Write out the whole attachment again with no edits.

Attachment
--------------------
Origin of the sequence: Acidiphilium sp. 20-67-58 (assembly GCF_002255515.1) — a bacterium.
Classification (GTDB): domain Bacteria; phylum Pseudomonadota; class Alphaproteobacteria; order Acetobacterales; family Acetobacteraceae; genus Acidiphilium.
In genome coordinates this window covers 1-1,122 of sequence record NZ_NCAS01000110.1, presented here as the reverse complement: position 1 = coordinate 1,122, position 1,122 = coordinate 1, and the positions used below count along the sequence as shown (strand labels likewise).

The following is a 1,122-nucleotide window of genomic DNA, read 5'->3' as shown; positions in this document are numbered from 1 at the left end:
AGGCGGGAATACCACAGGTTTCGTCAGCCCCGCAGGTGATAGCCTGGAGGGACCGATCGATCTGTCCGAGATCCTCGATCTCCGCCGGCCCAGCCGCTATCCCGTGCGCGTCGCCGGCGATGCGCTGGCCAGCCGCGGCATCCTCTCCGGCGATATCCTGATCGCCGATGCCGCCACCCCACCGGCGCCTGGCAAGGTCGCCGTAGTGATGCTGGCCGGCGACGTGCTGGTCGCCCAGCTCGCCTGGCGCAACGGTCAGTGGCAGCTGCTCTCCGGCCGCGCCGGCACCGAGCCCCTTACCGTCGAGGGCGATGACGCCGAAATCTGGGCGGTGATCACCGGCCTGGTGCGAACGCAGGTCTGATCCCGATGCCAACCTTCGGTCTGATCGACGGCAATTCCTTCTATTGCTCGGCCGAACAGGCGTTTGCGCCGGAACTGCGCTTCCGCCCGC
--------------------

Origin of the sequence: Acidiphilium sp. 20-67-58 (assembly GCF_002255515.1) — a bacterium.
Classification (GTDB): domain Bacteria; phylum Pseudomonadota; class Alphaproteobacteria; order Acetobacterales; family Acetobacteraceae; genus Acidiphilium.
In genome coordinates this window covers 1-1,122 of sequence record NZ_NCAS01000110.1, presented here as the reverse complement: position 1 = coordinate 1,122, position 1,122 = coordinate 1, and the positions used below count along the sequence as shown (strand labels likewise).

The following is a 1,122-nucleotide window of genomic DNA, read 5'->3' as shown; positions in this document are numbered from 1 at the left end:
AGGCGGGAATACCACAGGTTTCGTCAGCCCCGCAGGTGATAGCCTGGAGGGACCGATCGATCTGTCCGAGATCCTCGATCTCCGCCGGCCCAGCCGCTATCCCGTGCGCGTCGCCGGCGATGCGCTGGCCAGCCGCGGCATCCTCTCCGGCGATATCCTGATCGCCGATGCCGCCACCCCACCGGCGCCTGGCAAGGTCGCCGTAGTGATGCTGGCCGGCGACGTGCTGGTCGCCCAGCTCGCCTGGCGCAACGGTCAGTGGCAGCTGCTCTCCGGCCGCGCCGGCACCGAGCCCCTTACCGTCGAGGGCGATGACGCCGAAATCTGGGCGGTGATCACCGGCCTGGTGCGAACGCAGGTCTGATCCCGATGCCAACCTTCGGTCTGATCGACGGCAATTCCTTCTATTGCTCGGCCGAACAGGCGTTTGCGCCGGAACTGCGCTTCCGCCCGC